The Women Who Walked on Wings
Gladys Roy, pictured above on the far wing, is probably the only woman in the world who could say she’s played tennis on an airplane– at least in our circle of friends. As it turns out, a lot of women did some pretty crazy stuff on airplanes in the 1920s…
Take Gladys Ingle, for example (pictured above). She was the only female member of 13 Black Cats, the daredevil wing walkers who did some of Hollywood’s best stunt work in the 1920s. Gladys was able to hop from one plane to another in mid-air without any protective gear (and lived to the age of 82). Sadly Gladys Roy (playing tennis and not to be confused with Gladys Ingle) was killed at the age of 25 when she was struck by a whirling propeller.
Gladys Ingle, a female “Black Cat”
The origins of wing-walking were pretty practical: pilots would often need to venture onto their plane’s wings in-flight to make technical adjustments. The earliest documented case was in 1911, but it was the dashing American Army Pilot Ormer Locklear who saw dollar signs on the horizon with wing-walking.
He founded the Locklear Flying Circus, bringing his skills as an expert, ex-Army pilot to the new spectacle of “barnstorming” (another name for wing walking) to train a generation of walkers.
“I don’t do these things because I want to run the risk of being killed,” Locklear said in 1919, “I do it to demonstrate what can be done. I am convinced that someday we will all be flying.” Above all, it was Locklear who cranked up the romance factor of the whole thing. He took his skills to Hollywood, worked with greats like Cecil B. de Mille, but died tragically during production for a movie called The Skywayman while performing a nocturnal stunt where his plane crashed into an oil well.
His female equivalent in the movie industry was the aptly named Ethal Dare, who earned the nickname “the Flying Witch” for her larger-than-life stunts, such as the “Breakaway” and “the Iron Jaw Spin.” During the latter trick, Dare would suspend herself by rope with a special mouthpiece, and twirl non-stop in the plane’s propwash like a spinning top in the sky.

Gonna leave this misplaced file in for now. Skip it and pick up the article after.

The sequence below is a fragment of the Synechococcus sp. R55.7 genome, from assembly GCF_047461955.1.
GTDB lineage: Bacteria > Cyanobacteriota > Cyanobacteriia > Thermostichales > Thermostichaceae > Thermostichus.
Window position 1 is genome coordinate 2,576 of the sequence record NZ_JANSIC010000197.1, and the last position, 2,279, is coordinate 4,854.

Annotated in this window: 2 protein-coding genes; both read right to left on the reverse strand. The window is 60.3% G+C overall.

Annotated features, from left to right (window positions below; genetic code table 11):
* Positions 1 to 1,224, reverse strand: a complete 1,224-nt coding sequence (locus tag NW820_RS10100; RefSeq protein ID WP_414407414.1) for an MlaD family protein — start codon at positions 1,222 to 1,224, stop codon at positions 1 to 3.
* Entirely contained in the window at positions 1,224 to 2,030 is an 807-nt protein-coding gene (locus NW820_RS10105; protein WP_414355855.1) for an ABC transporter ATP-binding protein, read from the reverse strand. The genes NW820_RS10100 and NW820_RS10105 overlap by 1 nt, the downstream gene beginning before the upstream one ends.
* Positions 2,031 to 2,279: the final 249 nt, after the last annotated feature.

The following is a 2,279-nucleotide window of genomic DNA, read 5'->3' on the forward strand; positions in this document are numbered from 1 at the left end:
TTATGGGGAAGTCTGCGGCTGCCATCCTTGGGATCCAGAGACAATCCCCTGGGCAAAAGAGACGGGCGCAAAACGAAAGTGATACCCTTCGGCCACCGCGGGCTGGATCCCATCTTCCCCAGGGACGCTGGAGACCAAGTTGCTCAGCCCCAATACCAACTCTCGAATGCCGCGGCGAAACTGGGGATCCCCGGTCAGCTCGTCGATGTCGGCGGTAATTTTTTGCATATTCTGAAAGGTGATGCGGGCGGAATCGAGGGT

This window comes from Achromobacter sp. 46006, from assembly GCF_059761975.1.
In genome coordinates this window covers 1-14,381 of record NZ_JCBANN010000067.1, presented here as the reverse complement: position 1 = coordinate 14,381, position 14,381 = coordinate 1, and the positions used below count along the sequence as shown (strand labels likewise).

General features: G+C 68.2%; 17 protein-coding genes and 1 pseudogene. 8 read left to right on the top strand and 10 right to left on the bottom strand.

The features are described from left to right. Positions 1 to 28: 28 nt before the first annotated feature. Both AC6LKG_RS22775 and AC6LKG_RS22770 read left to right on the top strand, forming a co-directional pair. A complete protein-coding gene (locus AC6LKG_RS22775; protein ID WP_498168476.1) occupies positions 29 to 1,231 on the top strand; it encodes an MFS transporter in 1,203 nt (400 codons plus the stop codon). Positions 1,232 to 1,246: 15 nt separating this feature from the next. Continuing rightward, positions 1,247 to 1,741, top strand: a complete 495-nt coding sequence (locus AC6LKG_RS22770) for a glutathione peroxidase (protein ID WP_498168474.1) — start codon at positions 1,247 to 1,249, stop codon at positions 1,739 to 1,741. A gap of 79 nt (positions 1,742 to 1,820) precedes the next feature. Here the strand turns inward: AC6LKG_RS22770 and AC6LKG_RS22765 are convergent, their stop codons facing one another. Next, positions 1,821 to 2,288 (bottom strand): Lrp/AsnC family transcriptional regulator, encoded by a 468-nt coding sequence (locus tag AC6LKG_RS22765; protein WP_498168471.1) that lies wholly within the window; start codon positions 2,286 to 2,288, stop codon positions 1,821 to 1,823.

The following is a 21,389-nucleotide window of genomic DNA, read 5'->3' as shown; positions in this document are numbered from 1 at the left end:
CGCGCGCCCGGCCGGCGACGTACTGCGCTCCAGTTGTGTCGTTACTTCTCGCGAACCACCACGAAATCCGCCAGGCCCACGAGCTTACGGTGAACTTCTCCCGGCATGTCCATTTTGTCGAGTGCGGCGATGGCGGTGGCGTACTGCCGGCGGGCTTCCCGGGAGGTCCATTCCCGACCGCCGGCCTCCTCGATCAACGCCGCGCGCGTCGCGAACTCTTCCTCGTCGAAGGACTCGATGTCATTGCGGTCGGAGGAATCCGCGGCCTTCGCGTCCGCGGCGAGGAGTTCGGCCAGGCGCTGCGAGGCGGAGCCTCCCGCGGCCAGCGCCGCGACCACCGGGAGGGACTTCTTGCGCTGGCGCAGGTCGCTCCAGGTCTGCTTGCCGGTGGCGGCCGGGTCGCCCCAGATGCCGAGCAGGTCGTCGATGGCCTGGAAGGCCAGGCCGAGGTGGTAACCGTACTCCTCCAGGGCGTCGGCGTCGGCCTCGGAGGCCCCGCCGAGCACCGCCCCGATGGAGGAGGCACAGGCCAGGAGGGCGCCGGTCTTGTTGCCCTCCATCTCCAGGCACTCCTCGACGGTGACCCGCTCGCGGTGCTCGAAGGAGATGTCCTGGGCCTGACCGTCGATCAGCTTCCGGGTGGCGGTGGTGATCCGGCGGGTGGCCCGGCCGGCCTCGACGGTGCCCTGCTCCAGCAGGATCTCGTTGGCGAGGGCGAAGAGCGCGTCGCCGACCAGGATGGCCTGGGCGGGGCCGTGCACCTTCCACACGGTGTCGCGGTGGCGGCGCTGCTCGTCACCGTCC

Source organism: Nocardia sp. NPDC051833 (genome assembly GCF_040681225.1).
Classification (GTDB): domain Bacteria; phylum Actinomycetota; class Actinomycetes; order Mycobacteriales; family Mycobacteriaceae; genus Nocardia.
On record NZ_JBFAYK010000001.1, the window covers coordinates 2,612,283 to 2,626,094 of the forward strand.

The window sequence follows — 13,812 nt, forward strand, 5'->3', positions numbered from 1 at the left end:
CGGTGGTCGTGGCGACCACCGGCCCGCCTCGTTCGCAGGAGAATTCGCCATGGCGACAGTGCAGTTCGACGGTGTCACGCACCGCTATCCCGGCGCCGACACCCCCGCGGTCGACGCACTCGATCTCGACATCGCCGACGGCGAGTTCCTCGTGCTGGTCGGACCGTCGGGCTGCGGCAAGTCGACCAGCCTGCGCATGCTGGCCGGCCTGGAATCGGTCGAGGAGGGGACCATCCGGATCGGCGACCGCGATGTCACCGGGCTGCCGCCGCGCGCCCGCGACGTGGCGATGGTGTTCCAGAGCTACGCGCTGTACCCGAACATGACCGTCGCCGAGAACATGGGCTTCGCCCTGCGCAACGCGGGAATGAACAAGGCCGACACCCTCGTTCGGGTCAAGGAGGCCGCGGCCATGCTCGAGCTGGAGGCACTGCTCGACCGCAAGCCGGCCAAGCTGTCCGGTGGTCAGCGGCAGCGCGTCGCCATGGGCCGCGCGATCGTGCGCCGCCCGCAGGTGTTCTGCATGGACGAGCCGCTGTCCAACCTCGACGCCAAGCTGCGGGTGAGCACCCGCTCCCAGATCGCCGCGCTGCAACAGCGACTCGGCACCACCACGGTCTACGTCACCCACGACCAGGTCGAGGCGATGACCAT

That women were also so heavily involved in the spectacle, when they didn’t even have the right to vote, wasn’t just remarkable – it was liberating. “These were heady days for young women,” explains author Janann Sherman in Tennessee Women: Their Lives and Times, “at the climax of the woman suffrage movement.” Consider Lillian Boyer, a textbook case of chasing the good ‘ole American Dream…
Boyer was a small-town waitress in Nebraska, and had always dreamt of taking to the skies, and when two customers invited her along for a flight she seized the opportunity to try barnstorming then and there, walking right out onto the wing of the plane. It was love at first walk. She’d complete 352 shows in her lifetime and become an active stunt-woman throughout the 1920s, branching out into parachute jumping, automobile-to-airplane jumps.
The list of lady walkers goes on, and on. There was Phoebe Fairgrave Omlie, who in addition to dancing the Charleston on her plane’s wings, became the first woman to get an airplane mechanic’s license, become a female transport pilot, and be appointed to a federal position as an aviatrix…
Phoebe Fairgrave Omlie
And there was Bessie Coleman, one of America’s greatest stuntwomen, and the first female African American wing walker. “The air is the only place free from prejudices,” she said, “I knew we had no aviators, neither men nor women, and I knew [African Americans] needed to be represented along this most important line, so I thought it my duty to risk my life to learn aviation.”
Bessie Coleman in tailor made officer’s uniform posed standing on the running board of a Ford Model T automobile with nose and right wing of her Curtiss JN-4 Jenny to her left.
That tenacity has taken wing-walking into 2019 in as fierce shape as ever. UK walker Norma Howard took to the skies in 2018 at 91-years-old, and AeroSuperBatics’ Breitling Wing Walkers, a company run for and by female barnstormers, is going strong. Who knows, maybe you’re the next member they need. And if it means we’d get to wear a club jersey like that of Gladys Ingle’s 13 Black Cats, you can count us in too…